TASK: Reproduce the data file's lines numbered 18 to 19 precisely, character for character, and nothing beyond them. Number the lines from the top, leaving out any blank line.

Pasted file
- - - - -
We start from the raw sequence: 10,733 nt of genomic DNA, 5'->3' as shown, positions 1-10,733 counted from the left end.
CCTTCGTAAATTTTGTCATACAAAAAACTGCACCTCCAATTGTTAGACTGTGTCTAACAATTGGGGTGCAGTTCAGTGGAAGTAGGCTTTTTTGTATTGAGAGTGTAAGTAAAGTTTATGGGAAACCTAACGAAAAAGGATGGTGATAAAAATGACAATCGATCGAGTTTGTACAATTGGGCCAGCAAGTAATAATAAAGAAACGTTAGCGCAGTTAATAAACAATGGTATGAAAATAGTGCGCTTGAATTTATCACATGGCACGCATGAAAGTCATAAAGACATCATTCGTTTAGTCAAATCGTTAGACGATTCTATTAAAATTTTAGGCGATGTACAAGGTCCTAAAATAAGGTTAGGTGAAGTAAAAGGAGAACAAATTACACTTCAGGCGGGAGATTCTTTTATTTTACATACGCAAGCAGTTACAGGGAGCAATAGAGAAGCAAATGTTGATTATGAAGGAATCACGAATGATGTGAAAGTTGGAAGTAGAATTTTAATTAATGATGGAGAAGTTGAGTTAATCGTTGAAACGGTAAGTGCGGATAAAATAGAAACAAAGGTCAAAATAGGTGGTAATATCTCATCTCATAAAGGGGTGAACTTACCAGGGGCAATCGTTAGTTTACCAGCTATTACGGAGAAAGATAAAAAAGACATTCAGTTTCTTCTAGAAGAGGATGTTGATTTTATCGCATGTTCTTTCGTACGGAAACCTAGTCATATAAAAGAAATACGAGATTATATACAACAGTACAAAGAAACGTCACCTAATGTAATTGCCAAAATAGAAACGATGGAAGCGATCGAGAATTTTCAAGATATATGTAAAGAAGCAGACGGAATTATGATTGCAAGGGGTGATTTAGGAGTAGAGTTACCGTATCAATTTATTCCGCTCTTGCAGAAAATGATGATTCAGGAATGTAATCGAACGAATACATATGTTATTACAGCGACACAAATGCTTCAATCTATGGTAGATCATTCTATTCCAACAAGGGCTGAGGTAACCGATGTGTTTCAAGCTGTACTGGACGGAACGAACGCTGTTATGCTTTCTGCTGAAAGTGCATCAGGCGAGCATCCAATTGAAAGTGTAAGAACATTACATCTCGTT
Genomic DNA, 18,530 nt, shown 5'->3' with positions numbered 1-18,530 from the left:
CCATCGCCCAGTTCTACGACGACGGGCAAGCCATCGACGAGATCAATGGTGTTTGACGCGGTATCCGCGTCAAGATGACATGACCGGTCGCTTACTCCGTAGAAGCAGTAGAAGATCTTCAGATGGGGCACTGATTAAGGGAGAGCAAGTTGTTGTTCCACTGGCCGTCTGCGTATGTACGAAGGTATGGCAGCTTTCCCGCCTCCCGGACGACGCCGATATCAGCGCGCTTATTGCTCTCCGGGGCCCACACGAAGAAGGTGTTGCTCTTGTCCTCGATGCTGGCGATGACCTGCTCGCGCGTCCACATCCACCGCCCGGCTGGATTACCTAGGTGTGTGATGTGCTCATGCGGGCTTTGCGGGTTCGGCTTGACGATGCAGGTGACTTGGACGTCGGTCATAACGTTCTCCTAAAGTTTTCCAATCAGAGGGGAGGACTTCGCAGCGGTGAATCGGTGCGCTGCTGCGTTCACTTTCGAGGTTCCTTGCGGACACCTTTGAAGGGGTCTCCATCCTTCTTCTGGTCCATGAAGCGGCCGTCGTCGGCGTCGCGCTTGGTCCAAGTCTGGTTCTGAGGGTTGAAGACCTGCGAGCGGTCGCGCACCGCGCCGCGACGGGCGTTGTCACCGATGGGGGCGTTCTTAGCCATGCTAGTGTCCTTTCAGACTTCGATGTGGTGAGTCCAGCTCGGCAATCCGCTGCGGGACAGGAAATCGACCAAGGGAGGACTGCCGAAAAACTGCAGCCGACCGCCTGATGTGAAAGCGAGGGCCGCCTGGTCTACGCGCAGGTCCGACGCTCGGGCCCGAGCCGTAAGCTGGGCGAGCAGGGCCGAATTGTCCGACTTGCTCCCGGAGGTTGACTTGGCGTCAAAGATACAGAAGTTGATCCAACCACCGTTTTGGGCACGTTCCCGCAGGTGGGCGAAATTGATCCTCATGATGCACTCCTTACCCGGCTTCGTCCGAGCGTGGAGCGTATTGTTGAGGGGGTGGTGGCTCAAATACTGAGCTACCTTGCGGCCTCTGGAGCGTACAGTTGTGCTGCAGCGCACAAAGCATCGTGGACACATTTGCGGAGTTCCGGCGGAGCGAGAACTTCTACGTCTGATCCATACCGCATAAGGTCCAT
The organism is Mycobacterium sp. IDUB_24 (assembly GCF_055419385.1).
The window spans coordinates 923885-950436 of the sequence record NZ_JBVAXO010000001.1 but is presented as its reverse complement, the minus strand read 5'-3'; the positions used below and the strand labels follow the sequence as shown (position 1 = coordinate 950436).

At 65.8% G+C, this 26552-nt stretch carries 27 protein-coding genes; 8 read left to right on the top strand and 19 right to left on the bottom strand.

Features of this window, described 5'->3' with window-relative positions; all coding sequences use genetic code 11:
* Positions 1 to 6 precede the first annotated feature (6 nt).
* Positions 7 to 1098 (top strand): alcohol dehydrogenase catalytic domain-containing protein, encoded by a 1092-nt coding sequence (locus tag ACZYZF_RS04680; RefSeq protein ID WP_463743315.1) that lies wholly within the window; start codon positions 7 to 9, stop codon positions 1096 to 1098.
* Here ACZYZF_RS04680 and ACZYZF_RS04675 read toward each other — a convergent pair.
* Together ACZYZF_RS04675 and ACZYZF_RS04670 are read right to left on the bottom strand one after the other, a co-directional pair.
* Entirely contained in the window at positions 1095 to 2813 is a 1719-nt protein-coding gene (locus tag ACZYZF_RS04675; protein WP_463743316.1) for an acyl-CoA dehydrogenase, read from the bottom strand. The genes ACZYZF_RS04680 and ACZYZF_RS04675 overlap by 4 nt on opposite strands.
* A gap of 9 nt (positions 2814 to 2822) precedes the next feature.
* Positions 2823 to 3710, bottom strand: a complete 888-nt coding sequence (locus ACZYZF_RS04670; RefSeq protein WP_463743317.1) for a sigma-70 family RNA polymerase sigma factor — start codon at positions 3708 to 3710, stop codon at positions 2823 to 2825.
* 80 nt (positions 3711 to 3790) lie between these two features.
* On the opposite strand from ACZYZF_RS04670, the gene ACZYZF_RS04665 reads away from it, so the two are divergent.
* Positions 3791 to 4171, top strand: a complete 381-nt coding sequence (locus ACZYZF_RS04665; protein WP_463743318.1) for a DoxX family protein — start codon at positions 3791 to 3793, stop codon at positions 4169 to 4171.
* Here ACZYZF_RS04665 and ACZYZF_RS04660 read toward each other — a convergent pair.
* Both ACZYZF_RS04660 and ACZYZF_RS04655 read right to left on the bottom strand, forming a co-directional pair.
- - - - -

* Positions 3791 to 4171, top strand: a complete 381-nt coding sequence (locus ACZYZF_RS04665; protein WP_463743318.1) for a DoxX family protein — start codon at positions 3791 to 3793, stop codon at positions 4169 to 4171.
* Here ACZYZF_RS04665 and ACZYZF_RS04660 read toward each other — a convergent pair.